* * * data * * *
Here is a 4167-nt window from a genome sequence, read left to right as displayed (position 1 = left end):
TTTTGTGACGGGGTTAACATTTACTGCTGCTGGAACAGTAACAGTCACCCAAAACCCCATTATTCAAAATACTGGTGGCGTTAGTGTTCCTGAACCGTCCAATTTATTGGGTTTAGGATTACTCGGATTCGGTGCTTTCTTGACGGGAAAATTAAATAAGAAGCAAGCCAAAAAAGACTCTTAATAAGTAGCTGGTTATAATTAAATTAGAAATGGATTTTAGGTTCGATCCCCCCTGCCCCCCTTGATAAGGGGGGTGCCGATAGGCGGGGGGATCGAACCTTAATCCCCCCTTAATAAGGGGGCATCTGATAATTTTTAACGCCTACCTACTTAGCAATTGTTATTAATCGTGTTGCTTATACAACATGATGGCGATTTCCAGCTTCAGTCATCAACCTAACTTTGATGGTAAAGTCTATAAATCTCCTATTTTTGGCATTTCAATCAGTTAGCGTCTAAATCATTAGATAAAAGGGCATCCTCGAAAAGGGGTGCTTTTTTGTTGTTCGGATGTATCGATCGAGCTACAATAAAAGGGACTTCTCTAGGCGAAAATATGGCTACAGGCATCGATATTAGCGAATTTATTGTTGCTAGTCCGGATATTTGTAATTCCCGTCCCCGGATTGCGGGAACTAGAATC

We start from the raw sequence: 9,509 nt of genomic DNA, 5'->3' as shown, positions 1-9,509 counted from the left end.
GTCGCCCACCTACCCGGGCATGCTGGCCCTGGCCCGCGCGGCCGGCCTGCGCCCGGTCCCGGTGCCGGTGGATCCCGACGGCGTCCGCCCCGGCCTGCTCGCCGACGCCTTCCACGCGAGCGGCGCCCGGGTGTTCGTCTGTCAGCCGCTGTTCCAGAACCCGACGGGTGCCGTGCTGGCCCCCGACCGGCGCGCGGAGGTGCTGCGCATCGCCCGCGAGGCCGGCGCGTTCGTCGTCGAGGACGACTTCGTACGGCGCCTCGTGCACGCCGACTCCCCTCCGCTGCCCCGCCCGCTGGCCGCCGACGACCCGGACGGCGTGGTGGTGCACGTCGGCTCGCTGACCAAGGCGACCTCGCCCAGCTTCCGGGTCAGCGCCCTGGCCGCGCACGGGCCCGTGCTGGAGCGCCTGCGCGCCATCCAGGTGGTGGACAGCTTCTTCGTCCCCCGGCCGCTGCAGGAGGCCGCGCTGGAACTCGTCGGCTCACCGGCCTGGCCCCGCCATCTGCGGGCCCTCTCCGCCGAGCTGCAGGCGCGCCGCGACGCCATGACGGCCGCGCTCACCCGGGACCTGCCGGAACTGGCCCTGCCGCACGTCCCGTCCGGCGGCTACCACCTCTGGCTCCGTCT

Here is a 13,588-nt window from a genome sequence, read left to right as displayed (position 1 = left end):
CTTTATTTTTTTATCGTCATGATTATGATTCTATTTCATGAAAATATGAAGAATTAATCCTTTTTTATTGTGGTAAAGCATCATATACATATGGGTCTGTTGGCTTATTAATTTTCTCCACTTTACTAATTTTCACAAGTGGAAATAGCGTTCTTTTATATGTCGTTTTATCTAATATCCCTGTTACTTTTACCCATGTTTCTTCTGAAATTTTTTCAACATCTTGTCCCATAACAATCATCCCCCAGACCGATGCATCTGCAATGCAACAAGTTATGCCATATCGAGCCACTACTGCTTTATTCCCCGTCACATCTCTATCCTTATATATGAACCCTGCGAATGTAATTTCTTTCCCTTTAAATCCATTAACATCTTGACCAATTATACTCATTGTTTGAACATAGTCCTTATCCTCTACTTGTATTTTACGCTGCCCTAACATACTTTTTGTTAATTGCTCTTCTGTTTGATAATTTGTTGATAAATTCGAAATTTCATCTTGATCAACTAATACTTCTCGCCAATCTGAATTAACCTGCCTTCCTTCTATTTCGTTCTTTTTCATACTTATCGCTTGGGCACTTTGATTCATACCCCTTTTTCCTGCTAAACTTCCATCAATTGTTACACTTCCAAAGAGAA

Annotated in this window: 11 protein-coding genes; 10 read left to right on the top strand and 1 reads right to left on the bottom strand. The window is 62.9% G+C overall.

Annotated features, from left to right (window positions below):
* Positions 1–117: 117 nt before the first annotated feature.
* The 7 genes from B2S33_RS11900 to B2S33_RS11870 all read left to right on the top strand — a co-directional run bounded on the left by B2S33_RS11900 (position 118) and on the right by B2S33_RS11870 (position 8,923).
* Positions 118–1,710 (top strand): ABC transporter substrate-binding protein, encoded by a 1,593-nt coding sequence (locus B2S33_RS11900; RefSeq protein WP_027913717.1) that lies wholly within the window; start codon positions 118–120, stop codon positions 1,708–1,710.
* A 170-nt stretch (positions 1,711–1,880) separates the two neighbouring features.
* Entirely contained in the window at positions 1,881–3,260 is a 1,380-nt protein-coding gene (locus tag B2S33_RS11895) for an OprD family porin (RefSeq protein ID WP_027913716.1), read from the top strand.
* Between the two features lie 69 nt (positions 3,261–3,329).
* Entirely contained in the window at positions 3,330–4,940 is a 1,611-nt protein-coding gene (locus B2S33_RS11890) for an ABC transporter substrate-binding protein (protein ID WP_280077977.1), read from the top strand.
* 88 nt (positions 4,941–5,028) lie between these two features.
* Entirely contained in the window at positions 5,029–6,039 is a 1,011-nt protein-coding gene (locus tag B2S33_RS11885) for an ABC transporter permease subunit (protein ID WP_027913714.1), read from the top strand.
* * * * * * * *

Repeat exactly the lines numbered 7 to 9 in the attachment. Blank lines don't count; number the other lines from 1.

Annotated in this window: 11 protein-coding genes; 10 read left to right on the top strand and 1 reads right to left on the bottom strand. The window is 62.9% G+C overall.

Annotated features, from left to right (window positions below):
* Positions 1–117: 117 nt before the first annotated feature.